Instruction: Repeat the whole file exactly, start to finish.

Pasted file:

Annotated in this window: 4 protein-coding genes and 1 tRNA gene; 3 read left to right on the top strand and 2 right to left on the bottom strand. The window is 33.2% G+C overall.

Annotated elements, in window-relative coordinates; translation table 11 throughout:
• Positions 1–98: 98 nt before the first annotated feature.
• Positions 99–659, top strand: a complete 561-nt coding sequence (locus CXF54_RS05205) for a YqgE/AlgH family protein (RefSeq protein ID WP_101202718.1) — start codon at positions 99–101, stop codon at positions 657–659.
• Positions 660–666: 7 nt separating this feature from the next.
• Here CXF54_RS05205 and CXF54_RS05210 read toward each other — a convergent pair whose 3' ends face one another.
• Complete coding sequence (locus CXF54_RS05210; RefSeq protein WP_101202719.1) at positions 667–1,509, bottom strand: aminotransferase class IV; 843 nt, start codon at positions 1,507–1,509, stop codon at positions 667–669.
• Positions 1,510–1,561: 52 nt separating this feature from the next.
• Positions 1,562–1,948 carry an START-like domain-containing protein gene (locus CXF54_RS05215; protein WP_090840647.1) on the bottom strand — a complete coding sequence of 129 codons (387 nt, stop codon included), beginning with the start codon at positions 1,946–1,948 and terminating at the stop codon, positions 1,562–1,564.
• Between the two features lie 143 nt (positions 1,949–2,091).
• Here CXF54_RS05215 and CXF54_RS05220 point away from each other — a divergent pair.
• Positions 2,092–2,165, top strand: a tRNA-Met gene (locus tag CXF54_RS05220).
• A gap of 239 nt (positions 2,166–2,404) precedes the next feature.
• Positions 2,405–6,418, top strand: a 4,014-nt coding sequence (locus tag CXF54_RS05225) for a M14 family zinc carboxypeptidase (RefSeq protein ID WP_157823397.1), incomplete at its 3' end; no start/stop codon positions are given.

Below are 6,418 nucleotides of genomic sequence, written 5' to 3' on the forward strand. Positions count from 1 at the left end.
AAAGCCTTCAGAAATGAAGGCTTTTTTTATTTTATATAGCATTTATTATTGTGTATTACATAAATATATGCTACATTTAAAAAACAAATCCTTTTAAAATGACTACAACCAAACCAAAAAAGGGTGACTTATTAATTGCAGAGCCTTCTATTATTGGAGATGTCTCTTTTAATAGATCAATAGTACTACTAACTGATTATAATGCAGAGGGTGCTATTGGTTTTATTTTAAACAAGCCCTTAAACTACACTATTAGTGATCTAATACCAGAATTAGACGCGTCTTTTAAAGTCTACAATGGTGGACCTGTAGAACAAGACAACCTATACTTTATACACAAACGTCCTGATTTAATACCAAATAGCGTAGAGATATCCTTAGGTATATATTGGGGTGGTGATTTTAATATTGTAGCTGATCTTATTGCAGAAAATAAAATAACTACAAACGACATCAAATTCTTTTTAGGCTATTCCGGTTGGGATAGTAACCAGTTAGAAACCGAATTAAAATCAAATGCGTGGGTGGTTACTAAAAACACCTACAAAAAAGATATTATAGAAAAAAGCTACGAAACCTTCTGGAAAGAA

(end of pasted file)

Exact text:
Annotated in this window: 4 protein-coding genes and 1 tRNA gene; 3 read left to right on the top strand and 2 right to left on the bottom strand. The window is 33.2% G+C overall.

Annotated elements, in window-relative coordinates; translation table 11 throughout:
• Positions 1–98: 98 nt before the first annotated feature.
• Positions 99–659, top strand: a complete 561-nt coding sequence (locus CXF54_RS05205) for a YqgE/AlgH family protein (RefSeq protein ID WP_101202718.1) — start codon at positions 99–101, stop codon at positions 657–659.
• Positions 660–666: 7 nt separating this feature from the next.
• Here CXF54_RS05205 and CXF54_RS05210 read toward each other — a convergent pair whose 3' ends face one another.
• Complete coding sequence (locus CXF54_RS05210; RefSeq protein WP_101202719.1) at positions 667–1,509, bottom strand: aminotransferase class IV; 843 nt, start codon at positions 1,507–1,509, stop codon at positions 667–669.
• Positions 1,510–1,561: 52 nt separating this feature from the next.
• Positions 1,562–1,948 carry an START-like domain-containing protein gene (locus CXF54_RS05215; protein WP_090840647.1) on the bottom strand — a complete coding sequence of 129 codons (387 nt, stop codon included), beginning with the start codon at positions 1,946–1,948 and terminating at the stop codon, positions 1,562–1,564.
• Between the two features lie 143 nt (positions 1,949–2,091).
• Here CXF54_RS05215 and CXF54_RS05220 point away from each other — a divergent pair.
• Positions 2,092–2,165, top strand: a tRNA-Met gene (locus tag CXF54_RS05220).
• A gap of 239 nt (positions 2,166–2,404) precedes the next feature.
• Positions 2,405–6,418, top strand: a 4,014-nt coding sequence (locus tag CXF54_RS05225) for a M14 family zinc carboxypeptidase (RefSeq protein ID WP_157823397.1), incomplete at its 3' end; no start/stop codon positions are given.

Below are 6,418 nucleotides of genomic sequence, written 5' to 3' on the forward strand. Positions count from 1 at the left end.
AAAGCCTTCAGAAATGAAGGCTTTTTTTATTTTATATAGCATTTATTATTGTGTATTACATAAATATATGCTACATTTAAAAAACAAATCCTTTTAAAATGACTACAACCAAACCAAAAAAGGGTGACTTATTAATTGCAGAGCCTTCTATTATTGGAGATGTCTCTTTTAATAGATCAATAGTACTACTAACTGATTATAATGCAGAGGGTGCTATTGGTTTTATTTTAAACAAGCCCTTAAACTACACTATTAGTGATCTAATACCAGAATTAGACGCGTCTTTTAAAGTCTACAATGGTGGACCTGTAGAACAAGACAACCTATACTTTATACACAAACGTCCTGATTTAATACCAAATAGCGTAGAGATATCCTTAGGTATATATTGGGGTGGTGATTTTAATATTGTAGCTGATCTTATTGCAGAAAATAAAATAACTACAAACGACATCAAATTCTTTTTAGGCTATTCCGGTTGGGATAGTAACCAGTTAGAAACCGAATTAAAATCAAATGCGTGGGTGGTTACTAAAAACACCTACAAAAAAGATATTATAGAAAAAAGCTACGAAACCTTCTGGAAAGAA